Adams, Walter M.
The house of the hidden places: a clue to the creed of early Egypt from Egyptian sources — London, 1895

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46 The House of Osiris. [Ch.

the boats of pleasure jostling with the sacred
boats of the dead, all these things make up a
picture, which set in the dazzling clearness of
the cloudless sky leaves a charm that can
neither be rivalled nor forgotten.

That picture, too, demands no painful effort
of the imagination to fill up for ourselves from
broken and disjointed details. "We are not
called upon to piece out, into such consistency
as we may, the fragmentary hints of social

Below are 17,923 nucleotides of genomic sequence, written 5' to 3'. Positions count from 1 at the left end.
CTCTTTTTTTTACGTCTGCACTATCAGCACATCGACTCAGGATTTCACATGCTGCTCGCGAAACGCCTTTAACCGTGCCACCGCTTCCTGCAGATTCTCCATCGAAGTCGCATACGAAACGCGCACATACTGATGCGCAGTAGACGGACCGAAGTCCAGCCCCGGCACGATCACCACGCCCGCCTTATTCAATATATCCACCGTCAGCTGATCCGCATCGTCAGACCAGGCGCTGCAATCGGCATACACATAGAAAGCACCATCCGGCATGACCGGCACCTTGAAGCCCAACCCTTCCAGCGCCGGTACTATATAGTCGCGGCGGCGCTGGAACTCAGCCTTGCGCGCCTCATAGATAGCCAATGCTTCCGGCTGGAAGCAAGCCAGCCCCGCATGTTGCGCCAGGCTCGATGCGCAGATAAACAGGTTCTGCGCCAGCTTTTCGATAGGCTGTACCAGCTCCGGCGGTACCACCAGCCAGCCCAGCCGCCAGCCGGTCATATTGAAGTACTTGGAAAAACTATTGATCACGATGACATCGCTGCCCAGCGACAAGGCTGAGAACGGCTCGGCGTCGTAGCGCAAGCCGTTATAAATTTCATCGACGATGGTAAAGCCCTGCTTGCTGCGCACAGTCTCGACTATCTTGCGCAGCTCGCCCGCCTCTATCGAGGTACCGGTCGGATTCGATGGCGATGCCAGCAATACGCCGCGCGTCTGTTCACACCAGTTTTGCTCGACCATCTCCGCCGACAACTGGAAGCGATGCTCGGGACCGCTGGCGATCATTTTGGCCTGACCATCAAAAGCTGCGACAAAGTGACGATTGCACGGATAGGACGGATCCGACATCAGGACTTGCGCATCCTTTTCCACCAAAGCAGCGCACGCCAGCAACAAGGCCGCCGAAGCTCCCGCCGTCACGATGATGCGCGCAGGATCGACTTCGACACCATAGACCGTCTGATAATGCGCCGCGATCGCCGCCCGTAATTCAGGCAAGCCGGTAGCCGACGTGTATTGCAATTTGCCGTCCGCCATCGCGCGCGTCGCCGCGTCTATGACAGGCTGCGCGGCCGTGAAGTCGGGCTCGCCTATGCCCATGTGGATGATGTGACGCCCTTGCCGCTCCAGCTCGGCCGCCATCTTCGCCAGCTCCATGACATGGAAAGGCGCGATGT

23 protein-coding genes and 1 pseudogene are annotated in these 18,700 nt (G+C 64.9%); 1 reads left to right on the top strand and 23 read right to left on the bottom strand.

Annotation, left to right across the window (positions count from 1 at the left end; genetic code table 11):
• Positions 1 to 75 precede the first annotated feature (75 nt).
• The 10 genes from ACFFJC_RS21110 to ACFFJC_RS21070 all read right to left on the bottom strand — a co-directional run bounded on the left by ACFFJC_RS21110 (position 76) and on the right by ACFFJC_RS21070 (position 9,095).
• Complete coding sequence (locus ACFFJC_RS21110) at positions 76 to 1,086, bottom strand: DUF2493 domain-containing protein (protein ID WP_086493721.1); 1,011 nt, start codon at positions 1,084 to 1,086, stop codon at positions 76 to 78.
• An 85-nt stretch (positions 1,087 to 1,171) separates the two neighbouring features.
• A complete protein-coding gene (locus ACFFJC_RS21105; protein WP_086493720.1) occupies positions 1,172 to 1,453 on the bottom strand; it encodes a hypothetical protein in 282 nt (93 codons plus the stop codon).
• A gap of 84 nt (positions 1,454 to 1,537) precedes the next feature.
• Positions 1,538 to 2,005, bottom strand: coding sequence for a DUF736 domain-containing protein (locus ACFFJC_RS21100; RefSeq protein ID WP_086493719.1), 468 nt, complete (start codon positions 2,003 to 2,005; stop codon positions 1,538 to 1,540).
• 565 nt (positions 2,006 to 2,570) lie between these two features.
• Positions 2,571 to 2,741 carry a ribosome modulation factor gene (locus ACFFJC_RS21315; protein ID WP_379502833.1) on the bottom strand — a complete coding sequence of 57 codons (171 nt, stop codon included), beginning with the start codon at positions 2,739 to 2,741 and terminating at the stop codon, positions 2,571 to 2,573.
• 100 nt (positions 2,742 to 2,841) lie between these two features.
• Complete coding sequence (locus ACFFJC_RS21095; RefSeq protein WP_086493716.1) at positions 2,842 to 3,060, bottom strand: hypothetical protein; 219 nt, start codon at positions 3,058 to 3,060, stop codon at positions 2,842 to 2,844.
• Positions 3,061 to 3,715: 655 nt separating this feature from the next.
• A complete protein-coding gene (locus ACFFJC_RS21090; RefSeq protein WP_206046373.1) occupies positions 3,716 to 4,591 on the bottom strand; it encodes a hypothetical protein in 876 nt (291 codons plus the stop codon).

life laboriously gathered from chance allusions
hidden in a score of different writers. Nor
need we content ourselves with descriptions
of events written centuries after their occur-
rence. We can go straight to the fountain-
head, and consult the original records. On
the huge propylsea of the temples, on the walls,
on the enormous sarkophagi, on the architraves,
on the pillars of the immense buildings, we
find the deeds of the princes set out in the
sacred hieroglyphs. For the battle of Lake
Regillus we must trust to the traditions

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